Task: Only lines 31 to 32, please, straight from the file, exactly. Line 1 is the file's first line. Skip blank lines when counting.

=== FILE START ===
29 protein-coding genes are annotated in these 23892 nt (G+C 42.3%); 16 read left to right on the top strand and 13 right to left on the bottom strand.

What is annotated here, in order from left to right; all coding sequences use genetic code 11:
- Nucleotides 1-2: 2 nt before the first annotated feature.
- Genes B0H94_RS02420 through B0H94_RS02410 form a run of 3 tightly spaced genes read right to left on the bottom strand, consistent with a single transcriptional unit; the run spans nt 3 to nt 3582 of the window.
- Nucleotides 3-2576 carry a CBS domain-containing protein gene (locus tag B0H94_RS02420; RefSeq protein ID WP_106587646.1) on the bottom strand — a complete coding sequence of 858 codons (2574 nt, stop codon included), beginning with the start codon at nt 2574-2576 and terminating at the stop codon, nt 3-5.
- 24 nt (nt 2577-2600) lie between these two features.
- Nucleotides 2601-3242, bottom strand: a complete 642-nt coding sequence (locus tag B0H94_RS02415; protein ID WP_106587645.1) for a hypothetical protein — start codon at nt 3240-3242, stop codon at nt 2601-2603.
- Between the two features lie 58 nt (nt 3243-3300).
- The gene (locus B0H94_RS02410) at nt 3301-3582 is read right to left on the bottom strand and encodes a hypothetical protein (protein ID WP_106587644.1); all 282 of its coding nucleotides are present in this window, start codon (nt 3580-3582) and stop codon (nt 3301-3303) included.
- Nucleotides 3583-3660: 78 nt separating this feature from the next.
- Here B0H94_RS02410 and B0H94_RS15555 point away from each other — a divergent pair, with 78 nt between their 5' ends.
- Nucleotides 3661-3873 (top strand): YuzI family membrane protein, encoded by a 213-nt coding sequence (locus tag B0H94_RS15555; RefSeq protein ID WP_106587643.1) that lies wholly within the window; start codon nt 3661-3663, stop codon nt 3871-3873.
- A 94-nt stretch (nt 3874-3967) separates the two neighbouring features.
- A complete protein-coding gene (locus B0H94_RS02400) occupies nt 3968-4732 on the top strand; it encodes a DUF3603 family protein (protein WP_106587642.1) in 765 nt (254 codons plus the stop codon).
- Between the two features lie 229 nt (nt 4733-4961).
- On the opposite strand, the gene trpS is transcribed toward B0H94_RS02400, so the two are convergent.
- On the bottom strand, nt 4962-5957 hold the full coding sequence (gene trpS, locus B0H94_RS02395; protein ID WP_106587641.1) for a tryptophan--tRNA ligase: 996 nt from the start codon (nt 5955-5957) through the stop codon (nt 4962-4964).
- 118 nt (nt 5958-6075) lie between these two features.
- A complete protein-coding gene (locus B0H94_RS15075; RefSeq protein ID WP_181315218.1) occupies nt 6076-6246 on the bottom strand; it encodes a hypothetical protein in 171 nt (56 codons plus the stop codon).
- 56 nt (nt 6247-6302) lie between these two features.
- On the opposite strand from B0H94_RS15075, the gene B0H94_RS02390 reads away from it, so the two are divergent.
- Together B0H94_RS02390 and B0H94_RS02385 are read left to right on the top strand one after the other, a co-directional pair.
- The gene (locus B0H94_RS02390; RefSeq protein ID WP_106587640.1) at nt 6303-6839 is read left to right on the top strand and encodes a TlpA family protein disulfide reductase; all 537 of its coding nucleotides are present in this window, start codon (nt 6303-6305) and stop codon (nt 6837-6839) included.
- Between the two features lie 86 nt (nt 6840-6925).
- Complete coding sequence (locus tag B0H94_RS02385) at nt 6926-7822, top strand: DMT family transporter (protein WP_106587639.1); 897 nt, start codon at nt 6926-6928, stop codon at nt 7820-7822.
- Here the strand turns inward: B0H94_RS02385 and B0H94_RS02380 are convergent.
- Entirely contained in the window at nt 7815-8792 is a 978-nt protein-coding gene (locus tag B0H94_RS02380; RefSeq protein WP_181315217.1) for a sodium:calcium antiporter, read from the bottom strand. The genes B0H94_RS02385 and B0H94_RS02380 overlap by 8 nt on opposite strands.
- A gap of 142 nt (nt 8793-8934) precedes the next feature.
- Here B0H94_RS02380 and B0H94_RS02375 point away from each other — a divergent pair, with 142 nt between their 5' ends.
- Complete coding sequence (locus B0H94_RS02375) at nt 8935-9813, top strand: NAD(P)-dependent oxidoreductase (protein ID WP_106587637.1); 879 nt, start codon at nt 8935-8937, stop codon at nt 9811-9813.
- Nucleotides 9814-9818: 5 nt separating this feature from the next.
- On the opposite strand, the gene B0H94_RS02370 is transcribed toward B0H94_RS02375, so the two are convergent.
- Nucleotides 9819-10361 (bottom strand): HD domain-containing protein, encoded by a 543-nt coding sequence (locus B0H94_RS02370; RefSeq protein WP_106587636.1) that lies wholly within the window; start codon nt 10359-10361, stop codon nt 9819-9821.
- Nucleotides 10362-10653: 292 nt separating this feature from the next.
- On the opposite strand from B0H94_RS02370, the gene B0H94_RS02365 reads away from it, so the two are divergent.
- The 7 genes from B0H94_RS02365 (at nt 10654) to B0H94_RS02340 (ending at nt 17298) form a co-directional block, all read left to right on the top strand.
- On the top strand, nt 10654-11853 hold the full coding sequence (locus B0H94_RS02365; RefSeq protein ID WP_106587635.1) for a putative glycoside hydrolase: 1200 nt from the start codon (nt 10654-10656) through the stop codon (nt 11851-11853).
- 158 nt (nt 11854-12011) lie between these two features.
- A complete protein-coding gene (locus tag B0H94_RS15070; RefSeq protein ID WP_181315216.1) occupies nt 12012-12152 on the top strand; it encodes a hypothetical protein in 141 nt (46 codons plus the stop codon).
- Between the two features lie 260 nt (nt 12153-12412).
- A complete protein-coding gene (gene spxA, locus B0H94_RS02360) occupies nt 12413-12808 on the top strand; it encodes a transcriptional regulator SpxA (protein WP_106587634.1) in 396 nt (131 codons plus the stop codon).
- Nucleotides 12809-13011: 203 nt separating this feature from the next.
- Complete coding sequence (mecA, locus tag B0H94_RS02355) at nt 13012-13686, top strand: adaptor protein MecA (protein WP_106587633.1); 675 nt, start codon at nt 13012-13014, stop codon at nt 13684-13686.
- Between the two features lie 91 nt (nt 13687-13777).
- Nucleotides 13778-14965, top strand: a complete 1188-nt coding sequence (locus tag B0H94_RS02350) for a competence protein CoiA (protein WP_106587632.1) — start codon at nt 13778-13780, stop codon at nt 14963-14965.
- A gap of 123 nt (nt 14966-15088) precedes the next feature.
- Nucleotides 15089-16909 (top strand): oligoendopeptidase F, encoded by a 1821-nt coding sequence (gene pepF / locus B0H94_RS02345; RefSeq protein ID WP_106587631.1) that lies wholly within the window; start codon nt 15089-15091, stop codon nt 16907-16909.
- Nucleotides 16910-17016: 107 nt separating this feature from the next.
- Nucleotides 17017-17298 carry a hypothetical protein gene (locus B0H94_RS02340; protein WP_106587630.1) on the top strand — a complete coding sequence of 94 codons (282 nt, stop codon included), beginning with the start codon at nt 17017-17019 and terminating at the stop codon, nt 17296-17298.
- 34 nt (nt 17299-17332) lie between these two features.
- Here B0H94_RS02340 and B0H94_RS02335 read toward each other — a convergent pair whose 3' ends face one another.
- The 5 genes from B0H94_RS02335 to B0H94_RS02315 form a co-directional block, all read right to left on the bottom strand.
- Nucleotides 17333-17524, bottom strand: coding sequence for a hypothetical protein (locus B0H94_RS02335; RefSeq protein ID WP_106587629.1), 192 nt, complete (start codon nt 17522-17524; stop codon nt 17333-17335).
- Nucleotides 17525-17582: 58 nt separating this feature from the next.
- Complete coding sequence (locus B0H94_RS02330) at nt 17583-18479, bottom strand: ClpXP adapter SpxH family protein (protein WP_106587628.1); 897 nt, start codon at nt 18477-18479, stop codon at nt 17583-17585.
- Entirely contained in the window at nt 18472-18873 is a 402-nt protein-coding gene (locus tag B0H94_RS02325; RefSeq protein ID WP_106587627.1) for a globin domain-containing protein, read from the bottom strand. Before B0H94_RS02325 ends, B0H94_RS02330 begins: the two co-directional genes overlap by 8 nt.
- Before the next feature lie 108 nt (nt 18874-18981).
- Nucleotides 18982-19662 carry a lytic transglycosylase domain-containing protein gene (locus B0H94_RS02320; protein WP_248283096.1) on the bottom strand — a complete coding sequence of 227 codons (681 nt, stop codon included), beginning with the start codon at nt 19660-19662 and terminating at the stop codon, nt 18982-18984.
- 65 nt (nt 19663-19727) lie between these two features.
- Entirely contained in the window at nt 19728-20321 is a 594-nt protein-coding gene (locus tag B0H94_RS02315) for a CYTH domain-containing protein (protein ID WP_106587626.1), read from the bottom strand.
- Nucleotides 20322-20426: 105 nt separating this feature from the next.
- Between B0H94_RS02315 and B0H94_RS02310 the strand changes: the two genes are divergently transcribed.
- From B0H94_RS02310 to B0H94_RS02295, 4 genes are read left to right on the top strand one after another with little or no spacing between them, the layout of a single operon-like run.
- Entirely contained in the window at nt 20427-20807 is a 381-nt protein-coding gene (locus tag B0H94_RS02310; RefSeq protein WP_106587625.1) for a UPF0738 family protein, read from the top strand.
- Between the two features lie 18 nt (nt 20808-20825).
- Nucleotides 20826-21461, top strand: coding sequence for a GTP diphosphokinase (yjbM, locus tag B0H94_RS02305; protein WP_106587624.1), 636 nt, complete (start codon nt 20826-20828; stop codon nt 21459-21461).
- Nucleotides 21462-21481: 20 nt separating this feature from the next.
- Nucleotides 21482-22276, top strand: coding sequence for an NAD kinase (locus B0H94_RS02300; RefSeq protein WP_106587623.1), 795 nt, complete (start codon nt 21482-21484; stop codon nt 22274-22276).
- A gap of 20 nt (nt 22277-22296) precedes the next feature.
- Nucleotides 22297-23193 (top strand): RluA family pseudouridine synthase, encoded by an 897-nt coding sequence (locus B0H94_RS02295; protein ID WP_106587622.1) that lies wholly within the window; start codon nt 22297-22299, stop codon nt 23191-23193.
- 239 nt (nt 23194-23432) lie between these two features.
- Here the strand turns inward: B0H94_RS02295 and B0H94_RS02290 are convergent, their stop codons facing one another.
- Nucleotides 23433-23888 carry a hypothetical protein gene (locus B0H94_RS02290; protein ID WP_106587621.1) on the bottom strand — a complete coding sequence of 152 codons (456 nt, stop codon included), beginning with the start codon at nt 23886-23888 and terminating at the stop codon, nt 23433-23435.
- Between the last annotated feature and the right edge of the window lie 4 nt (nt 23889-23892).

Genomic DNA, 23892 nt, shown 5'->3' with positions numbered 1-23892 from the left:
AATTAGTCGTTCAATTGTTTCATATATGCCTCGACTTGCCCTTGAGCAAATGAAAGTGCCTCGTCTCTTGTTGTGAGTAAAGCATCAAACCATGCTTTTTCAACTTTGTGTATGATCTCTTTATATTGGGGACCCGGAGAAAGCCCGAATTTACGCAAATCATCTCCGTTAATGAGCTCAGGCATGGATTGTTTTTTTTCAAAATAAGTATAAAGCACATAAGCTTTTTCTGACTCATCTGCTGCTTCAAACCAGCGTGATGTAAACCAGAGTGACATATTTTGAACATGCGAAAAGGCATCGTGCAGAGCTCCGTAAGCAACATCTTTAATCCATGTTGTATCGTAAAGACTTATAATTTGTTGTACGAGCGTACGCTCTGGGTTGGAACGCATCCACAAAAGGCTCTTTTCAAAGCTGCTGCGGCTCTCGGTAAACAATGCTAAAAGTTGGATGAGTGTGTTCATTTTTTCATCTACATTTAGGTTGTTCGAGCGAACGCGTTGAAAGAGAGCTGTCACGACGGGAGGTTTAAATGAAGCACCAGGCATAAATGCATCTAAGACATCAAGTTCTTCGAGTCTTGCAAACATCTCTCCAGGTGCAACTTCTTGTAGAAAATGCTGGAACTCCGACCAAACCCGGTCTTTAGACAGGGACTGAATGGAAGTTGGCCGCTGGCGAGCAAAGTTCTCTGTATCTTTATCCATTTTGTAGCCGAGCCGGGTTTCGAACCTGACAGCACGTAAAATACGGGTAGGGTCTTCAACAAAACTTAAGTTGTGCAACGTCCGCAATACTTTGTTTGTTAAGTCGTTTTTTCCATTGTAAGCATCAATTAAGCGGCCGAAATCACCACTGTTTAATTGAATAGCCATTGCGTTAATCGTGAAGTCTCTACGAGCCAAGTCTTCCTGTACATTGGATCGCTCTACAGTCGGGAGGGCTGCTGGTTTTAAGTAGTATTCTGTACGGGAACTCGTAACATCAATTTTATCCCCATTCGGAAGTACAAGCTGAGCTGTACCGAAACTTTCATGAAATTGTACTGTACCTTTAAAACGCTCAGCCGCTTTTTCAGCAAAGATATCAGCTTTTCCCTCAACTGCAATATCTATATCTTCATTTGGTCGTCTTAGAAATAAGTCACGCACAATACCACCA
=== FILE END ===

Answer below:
- Nucleotides 9814-9818: 5 nt separating this feature from the next.
- On the opposite strand, the gene B0H94_RS02370 is transcribed toward B0H94_RS02375, so the two are convergent.